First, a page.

Optimism and risk
Megaprojects are big business, and their budgets match the ambition of their supporters. Oxford University research works with business and governments to reveal optimism bias and to offset its potentially negative consequences: projects that run over budget and over time.
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It is human nature to be optimistic. If asked, we will almost all claim to be good drivers; statistics indicate that the truth is otherwise. This curious insight into human nature is known as optimism bias. Research by Professor Bent Flyvbjerg at the Saïd Business School has analysed optimism bias to achieve a better understanding of ambition and risk in megaprojects.
Megaprojects have become a significant part of the commercial world. Defined as major infrastructure investment projects, megaprojects include the construction of the £4.7 billion Channel Tunnel between the United Kingdom and France, the building of Denver International Airport at $5 billion and the rerouting of Interstate 93 (the main highway through Boston) into a 3.5 mile tunnel ($15 billion). Outsize cost is not always the chief feature of a megaproject; a £500 million project in a medium-sized town may also be classified as a megaproject, given its effect on the local community.
Megaprojects entail a vast amount of planning and management. Risk goes with the territory. Cost overruns of 50% are common; overruns of 100% are not unknown. Similarly, substantial benefit shortfalls trouble many megaprojects, while regional development effects and environmental impacts often turn out to be very different from what was originally envisaged.
We now understand that optimism bias and strategic misrepresentation are significantly better explanations of megaproject outcomes than previous explanations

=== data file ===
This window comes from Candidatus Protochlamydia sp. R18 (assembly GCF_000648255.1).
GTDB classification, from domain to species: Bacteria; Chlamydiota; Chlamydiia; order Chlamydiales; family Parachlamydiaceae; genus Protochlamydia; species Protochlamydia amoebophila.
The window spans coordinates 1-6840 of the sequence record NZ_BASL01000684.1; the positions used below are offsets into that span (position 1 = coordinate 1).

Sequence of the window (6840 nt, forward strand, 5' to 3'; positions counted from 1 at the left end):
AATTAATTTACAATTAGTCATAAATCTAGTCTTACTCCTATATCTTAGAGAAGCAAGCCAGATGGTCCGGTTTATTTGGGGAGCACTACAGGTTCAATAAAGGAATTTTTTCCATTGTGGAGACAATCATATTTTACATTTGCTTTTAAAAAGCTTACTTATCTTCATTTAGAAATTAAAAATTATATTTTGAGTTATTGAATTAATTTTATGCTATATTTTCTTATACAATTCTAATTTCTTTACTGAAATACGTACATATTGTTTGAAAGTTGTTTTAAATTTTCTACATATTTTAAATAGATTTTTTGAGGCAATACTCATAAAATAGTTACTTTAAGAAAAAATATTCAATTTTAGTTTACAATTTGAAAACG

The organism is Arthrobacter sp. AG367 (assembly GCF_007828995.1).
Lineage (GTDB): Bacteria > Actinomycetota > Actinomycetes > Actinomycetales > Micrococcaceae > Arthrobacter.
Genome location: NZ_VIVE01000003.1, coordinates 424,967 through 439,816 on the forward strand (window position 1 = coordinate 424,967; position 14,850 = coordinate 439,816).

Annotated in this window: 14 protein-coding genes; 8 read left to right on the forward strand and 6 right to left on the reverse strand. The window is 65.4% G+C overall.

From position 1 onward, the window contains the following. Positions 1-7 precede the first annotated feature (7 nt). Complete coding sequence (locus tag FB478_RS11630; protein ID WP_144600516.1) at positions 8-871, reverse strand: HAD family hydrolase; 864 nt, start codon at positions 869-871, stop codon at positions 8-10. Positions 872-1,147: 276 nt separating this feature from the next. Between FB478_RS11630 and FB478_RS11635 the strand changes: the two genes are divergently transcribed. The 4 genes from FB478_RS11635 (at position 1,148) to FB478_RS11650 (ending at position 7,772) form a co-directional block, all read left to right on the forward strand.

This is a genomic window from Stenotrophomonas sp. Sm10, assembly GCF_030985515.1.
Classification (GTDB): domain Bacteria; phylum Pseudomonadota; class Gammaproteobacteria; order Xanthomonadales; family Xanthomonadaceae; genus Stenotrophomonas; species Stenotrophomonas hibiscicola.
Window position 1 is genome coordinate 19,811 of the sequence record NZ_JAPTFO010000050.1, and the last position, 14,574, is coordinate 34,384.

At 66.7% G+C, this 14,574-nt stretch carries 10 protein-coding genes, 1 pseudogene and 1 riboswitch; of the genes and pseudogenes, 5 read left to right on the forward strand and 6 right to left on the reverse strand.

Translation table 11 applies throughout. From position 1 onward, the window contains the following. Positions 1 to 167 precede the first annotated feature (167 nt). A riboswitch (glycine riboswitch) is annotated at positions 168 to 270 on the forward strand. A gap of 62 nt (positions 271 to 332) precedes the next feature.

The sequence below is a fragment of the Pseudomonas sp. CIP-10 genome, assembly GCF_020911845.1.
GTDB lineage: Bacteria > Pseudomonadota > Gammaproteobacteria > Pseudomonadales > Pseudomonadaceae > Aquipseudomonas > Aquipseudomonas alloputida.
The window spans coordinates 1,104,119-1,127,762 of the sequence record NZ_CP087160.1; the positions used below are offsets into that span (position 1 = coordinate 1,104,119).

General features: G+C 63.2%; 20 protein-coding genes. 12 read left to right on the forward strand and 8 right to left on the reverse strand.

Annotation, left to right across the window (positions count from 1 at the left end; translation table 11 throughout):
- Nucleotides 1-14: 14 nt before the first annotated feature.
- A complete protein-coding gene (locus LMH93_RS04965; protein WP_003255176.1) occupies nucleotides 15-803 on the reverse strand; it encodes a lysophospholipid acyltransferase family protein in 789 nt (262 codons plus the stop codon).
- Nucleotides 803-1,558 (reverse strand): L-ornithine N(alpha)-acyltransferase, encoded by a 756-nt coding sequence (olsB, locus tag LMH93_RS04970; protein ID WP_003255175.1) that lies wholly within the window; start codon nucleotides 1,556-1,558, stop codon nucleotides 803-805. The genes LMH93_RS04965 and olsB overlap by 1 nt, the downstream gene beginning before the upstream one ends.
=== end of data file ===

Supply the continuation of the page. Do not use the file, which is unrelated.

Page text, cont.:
- Bent Flyvbjerg, BT Professor and Chair of Major Programme Development
It is here that Professor Flyvbjerg’s work is having a tangible impact. As the first BT Professor and founding Chair of Major Programme Management at Oxford, Professor Flyvbjerg has become the leading international expert in the field of programme management and planning. His research is widely considered essential reading for project managers, sponsors and all those involved in megaprojects. It examines what Professor Flyvbjerg calls the megaprojects paradox. This term refers to the fact that ever bigger megaprojects are being planned despite their poor performance record in terms of costs and benefits. A failed megaproject can cost a business its reputation, even its ability to stay afloat. Companies that bring on board lessons from Flyvbjerg and his team are more likely to deliver a megaproject on time and within budget: enhancing their reputation as well as delivering success for their clients or customers.
Professor Flyvbjerg provides solutions to counter optimism bias in megaprojects, leaving them better managed and more likely to come in on time and to budget. Professor Flyvbjerg has developed the research methodology called ‘phronetic social science’. This methodology employs practical judgement to analyse data sets: common sense social science, if you will. This way of working tries to curb misinformation, improve accountability and more accurately predict outcomes.
In the UK, for example, Professor Flyvbjerg has advised the government on High Speed 2, the planned high speed railway between London, the Midlands and the North West. He has also advised on the high-speed railway currently under construction to link Hong Kong with the Chinese mainland.